ON SEPTEMBER 30, 1922, Ernest Hemingway arrived in Constantinople to cover the Greco-Turkish War (1920-1922) for the Toronto Star. Beginning with "British Can Save Constantinople" dated September 30, 1922, to his last article, "Refugees from Thrace" dated November 14, 1922, Hemingway wrote twenty articles about the war and its politics, which together constitute some of his best formative work. Hemingway's trip to Constantinople left a deep impression on him that lasted at least until the writing of "The Snows of Kilimanjaro" (1936) which memorably mentions the same war.
Although passages in his articles for the Toronto Star elicit sympathy for the half-million Thracians who were dispossessed by the Greco-Turkish War, Hemingway dehistoricizes the Greek culture and its people who suddenly find themselves powerless among the Western power brokers--Britain, France, and Italy, whose political and economic interests render them indifferent to the centuries-old enmity between the Greeks and the Turks. In the "Greek" vignettes from In Our Time (1924) and in some of the Toronto Star articles, such as "Refugees from Thrace," Hemingway forges a new style that isolates and heightens the emotional impact of an experience by communicating "small details, intimately preserved, which have the effect of indicating the whole" (Plimpton, 236).
The journalistic pieces Hemingway wrote for the Toronto Star about the Greco-Turkish War anticipate the style and aesthetic purpose of the three "Greek" vignettes from In Our Time, "On the Quai at Smyrna" (1930), passages in Death in the Afternoon (1932), and "The Snows of Kilimanjaro." These works essentially reject the complex, though recent, political history which precipitated the war. Furthermore, these particular works demonstrate a symbiotic relationship between Hemingway's discourse and the politics of the Western-backed hegemony.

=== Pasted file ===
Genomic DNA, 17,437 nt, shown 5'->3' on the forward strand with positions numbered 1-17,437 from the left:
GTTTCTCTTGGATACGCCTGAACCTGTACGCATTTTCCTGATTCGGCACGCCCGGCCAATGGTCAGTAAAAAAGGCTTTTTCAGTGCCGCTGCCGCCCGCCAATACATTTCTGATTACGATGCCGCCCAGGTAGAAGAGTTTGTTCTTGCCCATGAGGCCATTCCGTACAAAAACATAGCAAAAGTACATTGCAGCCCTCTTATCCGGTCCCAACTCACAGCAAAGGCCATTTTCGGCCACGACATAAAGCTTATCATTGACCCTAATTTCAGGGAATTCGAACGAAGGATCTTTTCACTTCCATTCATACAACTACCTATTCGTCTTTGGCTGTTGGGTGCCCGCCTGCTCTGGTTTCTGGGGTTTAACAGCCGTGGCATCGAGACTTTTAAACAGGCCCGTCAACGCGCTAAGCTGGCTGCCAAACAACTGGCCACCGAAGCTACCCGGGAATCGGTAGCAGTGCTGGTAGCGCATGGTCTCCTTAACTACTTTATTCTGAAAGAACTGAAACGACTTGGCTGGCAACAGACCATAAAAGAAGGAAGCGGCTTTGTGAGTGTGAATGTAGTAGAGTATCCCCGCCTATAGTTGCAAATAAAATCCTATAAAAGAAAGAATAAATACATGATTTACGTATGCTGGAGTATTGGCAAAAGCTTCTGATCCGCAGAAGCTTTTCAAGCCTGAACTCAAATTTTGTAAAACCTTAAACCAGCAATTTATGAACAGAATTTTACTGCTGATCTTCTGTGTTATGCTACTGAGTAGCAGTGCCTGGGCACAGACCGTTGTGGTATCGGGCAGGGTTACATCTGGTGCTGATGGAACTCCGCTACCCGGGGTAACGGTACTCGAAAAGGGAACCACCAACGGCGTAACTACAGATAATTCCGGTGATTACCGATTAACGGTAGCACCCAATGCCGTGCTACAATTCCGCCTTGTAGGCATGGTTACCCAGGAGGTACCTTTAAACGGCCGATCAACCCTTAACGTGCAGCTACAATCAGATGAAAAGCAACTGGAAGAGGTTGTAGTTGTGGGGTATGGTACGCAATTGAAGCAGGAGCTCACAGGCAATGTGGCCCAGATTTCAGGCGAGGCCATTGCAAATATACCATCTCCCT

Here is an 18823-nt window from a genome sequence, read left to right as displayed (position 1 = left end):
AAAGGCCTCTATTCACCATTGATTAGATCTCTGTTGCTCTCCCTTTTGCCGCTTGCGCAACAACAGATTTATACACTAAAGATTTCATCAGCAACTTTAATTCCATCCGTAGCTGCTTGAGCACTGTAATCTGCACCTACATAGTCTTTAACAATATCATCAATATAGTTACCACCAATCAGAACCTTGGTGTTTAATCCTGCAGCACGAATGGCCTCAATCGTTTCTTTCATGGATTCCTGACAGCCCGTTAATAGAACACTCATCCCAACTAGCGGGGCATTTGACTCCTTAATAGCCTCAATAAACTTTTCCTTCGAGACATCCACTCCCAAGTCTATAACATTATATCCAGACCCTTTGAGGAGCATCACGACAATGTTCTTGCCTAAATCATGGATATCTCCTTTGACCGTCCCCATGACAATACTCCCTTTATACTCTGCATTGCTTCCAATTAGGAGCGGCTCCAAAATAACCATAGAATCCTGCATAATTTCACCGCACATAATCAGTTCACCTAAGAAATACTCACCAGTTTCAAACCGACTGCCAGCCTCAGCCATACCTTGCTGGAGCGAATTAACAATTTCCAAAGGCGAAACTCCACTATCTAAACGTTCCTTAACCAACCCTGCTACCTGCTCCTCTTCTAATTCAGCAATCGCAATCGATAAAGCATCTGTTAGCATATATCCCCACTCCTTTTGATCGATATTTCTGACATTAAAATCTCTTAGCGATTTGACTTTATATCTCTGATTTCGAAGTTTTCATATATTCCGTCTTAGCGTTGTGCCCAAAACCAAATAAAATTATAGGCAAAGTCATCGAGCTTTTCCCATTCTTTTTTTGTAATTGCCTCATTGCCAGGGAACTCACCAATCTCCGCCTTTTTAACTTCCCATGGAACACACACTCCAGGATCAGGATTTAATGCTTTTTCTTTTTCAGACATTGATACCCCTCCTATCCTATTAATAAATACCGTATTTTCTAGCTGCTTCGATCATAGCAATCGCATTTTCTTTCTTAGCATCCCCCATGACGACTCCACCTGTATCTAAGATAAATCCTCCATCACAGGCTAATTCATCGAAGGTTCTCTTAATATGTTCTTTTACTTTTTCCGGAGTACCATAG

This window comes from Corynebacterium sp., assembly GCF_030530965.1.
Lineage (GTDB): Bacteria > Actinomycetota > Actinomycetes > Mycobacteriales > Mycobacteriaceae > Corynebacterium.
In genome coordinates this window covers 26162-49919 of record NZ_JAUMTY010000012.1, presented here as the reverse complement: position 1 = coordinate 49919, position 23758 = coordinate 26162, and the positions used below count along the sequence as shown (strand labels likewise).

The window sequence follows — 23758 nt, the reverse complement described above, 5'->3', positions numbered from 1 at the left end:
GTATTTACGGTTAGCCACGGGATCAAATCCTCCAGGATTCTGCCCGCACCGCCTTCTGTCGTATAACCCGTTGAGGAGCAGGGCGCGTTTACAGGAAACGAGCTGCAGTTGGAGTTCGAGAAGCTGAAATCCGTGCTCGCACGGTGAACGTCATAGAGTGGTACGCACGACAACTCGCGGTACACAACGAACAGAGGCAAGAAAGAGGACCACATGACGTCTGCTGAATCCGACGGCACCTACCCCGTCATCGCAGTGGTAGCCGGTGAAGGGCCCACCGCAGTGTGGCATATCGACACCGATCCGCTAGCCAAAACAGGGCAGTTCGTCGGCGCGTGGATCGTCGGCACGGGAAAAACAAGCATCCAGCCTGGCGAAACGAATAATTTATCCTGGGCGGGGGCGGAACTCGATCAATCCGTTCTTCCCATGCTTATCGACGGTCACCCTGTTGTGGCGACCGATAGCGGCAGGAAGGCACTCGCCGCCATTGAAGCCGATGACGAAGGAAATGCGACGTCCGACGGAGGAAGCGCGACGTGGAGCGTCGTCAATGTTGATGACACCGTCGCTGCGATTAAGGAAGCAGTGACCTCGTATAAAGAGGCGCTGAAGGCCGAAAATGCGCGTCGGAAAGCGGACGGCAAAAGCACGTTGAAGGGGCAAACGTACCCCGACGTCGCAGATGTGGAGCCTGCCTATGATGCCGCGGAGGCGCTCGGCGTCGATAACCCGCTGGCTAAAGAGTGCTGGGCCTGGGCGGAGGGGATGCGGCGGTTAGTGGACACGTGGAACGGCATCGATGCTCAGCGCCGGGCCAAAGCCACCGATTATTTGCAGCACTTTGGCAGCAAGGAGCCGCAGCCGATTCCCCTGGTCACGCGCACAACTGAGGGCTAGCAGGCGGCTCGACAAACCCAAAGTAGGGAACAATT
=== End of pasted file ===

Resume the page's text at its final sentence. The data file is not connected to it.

In these works Hemingway sacrifices the historical context through a highly selective presentation of material, appearing hostile toward the Greeks and their politics, as if he were holding them exclusively accountable for the events of 1920-1922. The emotions of the Greeks are overwhelmingly those of panic and fear in the face of certain death and annihilation. Hemingway suggests that the panic and fear are in some way deserved--the result of poor and cowardly leadership and emotional weakness on the part of the Greeks that is its own betrayal. Because King Constantine replaced highly competent officers of the Greek army with cronies (Revolt, 245), Hemingway, adopting the attitude of the British foreign office and the American Consulate in Ankara, condemns the Greek cause, its culture, and its political goals in a demonstration of realpolitik.
The Greco-Turkish War's influence on Hemingway has received fairly little, if any, discussion until very recently because it has not seemed particularly important in Hemingway's artistic development. Other than the notable exception of Jeffrey Meyers, who raises questions about Hemingway's attitude toward the Greeks, Hemingway's treatment of them in his work has either been ignored or has been viewed as the inevitable by-product of his formalist and ahistorical aesthetic. But the contrary is closer to the truth. Aside from some of the reporting that he did for...
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